The world needs to double the supply of electricity from renewables by 2030 to avoid climate change undermining global energy security, the United Nations said on Tuesday.
Not only is the energy sector a major source of the carbon emissions that drive climate change, it is also increasingly vulnerable to the shifts that come with a heating planet, the UN's World Meteorological Organization stressed.
In its State of Climate Services annual report, the WMO warned that increasingly intense extreme weather events, droughts, floods and sea-level rise -- all linked to climate change -- were already making energy supply less reliable.
It pointed, for instance, to a historic heatwave that caused the massive power outages in Buenos Aires in January.
In 2020, a massive 87 per cent of global electricity generated by thermal, nuclear and hydroelectric power plants directly depended on having freshwater for cooling, the WMO said.
But a third of power plants running on fossil fuels are in areas of high water stress, as are 15 percent of existing nuclear power plants -- a share expected to swell to 25 percent in the next 20 years.
Eleven per cent of hydroelectric dams are also located in highly water-stressed areas, while more than a quarter of existing hydropower schemes and nearly as many planned ones are in river basins that currently struggle with medium to high water scarcity, the WMO said.
Nuclear power plants, it added, are also often located in low-lying coastal areas, leaving them potentially vulnerable to sea-level rise and flooding.
"Time is not on our side and our climate is changing before our eyes," WMO Secretary-General Petteri Taalas stressed.
"We need a complete transformation of the global energy system."
Part of the problem
Taalas pointed out that the energy sector ias itself a part of the problem since is the source of around three quarters of global greenhouse gas emissions that are changing the climate.
"Switching to clean forms of energy generation... and improving energy efficiency is vital," he said.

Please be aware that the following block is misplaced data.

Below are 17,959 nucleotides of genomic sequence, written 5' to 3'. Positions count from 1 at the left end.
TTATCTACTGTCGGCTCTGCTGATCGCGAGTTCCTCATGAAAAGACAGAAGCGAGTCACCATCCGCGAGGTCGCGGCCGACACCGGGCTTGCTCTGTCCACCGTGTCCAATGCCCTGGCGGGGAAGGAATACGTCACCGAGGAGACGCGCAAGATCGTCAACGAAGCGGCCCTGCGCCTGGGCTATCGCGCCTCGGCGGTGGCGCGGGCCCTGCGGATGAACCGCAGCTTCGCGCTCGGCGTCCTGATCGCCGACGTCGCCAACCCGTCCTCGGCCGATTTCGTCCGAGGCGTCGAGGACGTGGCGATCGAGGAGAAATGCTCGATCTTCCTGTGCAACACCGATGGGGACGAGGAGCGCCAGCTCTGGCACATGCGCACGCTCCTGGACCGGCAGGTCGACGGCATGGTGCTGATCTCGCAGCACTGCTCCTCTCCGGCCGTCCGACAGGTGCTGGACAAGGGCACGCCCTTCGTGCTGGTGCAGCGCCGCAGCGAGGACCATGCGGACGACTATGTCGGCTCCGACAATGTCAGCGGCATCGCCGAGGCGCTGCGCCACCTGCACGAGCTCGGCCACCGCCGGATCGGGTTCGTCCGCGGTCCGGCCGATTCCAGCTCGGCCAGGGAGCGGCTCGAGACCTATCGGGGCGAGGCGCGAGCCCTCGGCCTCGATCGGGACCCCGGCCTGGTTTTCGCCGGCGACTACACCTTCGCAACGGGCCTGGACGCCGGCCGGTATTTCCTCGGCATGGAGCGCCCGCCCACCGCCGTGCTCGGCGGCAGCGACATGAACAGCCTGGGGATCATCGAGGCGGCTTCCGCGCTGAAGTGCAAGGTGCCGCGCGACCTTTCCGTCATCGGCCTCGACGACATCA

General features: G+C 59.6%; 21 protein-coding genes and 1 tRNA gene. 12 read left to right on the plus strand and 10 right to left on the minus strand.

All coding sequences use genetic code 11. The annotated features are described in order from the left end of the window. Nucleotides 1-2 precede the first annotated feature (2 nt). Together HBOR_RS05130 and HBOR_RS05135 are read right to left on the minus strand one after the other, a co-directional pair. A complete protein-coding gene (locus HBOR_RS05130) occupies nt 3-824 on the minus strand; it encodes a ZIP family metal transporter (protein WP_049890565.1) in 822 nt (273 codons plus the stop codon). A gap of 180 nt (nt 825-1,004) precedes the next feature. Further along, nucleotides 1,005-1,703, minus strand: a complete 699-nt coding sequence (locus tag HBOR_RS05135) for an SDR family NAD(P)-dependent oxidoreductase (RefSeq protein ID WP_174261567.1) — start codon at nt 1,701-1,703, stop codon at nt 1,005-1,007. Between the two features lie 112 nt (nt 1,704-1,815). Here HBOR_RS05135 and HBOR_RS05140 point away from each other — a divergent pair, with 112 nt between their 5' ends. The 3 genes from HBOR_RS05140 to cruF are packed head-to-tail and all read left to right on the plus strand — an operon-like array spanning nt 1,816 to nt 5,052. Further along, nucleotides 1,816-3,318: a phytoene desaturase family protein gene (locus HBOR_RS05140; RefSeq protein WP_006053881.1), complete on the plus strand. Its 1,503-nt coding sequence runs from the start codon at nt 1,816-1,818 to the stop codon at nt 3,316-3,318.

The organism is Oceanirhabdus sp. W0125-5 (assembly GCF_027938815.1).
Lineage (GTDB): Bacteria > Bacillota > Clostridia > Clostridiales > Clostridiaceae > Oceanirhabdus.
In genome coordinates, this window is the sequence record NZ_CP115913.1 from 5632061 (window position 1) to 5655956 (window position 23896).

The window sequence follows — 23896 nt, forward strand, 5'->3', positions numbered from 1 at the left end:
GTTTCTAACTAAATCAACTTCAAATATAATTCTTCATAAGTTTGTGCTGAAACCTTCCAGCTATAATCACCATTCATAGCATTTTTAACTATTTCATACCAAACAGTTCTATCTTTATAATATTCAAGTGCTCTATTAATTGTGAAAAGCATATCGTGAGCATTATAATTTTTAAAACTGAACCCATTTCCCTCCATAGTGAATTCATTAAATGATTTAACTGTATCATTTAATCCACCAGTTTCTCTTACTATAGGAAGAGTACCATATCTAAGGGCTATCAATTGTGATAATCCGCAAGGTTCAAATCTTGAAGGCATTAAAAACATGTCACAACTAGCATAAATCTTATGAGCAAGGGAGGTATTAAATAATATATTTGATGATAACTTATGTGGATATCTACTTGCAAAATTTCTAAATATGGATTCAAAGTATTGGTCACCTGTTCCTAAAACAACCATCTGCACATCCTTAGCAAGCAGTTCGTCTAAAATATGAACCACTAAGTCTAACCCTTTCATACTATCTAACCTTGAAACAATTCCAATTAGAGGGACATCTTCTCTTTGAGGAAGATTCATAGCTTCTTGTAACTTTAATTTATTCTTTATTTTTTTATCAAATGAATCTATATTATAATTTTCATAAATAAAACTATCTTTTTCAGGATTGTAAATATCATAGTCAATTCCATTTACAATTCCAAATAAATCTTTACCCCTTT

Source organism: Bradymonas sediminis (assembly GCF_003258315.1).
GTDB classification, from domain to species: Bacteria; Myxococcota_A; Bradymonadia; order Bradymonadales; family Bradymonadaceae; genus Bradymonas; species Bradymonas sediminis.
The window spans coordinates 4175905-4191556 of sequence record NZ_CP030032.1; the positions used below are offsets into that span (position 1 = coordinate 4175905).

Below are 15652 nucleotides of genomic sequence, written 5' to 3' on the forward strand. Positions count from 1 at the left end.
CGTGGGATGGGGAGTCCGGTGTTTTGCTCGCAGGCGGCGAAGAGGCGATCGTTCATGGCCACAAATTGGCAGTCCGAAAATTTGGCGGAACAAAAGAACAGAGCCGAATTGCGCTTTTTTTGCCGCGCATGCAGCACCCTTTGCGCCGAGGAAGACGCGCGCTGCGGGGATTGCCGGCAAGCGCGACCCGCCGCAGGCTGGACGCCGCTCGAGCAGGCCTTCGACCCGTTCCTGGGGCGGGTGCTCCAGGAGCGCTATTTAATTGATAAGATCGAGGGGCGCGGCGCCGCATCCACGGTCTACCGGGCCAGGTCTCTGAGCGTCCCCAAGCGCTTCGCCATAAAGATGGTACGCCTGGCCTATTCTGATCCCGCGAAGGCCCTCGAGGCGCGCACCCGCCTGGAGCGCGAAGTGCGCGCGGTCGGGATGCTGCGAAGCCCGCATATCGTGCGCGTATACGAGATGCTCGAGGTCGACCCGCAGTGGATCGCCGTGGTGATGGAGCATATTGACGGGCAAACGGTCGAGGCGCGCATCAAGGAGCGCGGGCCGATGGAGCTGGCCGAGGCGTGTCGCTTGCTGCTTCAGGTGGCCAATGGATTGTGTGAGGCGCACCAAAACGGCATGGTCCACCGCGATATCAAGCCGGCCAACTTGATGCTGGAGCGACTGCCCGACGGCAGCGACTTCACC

But he cautioned that reaching net-zero emissions by 2050 would only be possible "if we double the supply of low-emissions electricity within the next eight years".
Net-zero, or carbon neutrality, means carbon dioxide emitted by human activities are balanced globally by CO2 removed from the atmosphere over a specified period.
The WMO report stressed the growing importance of access to reliable weather, water and climate services to ensure power infrastructure was resilient and to meet rising energy demand.
The report, which WMO drafts with input from more than two dozen organisations, said shifting to renewable energy would help alleviate growing global water stress, pointing out that the amount of water used by solar and wind is much lower than for traditional power plants.
Invest in Africa
But it warned that the current pledges by countries to cut carbon emissions "fall well short" of what is needed to meet the objectives set by the 2015 Paris Agreement on climate change.
The report said global investments in renewable energy "need to triple by 2050 to put the world on a net-zero trajectory".
It called in particular for more clean energy investments in Africa.
The continent, which is already facing massive droughts and other severe effects from climate change, has seen only two per cent of clean energy investment in the past two decades.
And yet with 60 per cent of the best solar resources on the planet, it has the potential to become a major player in solar energy production, the report said.
However, significant investments are required.
"Bringing access to modern energy for all Africans calls for an investment of $25 billion annually," the report said.
That is the equivalent of around one per cent of global energy investment today.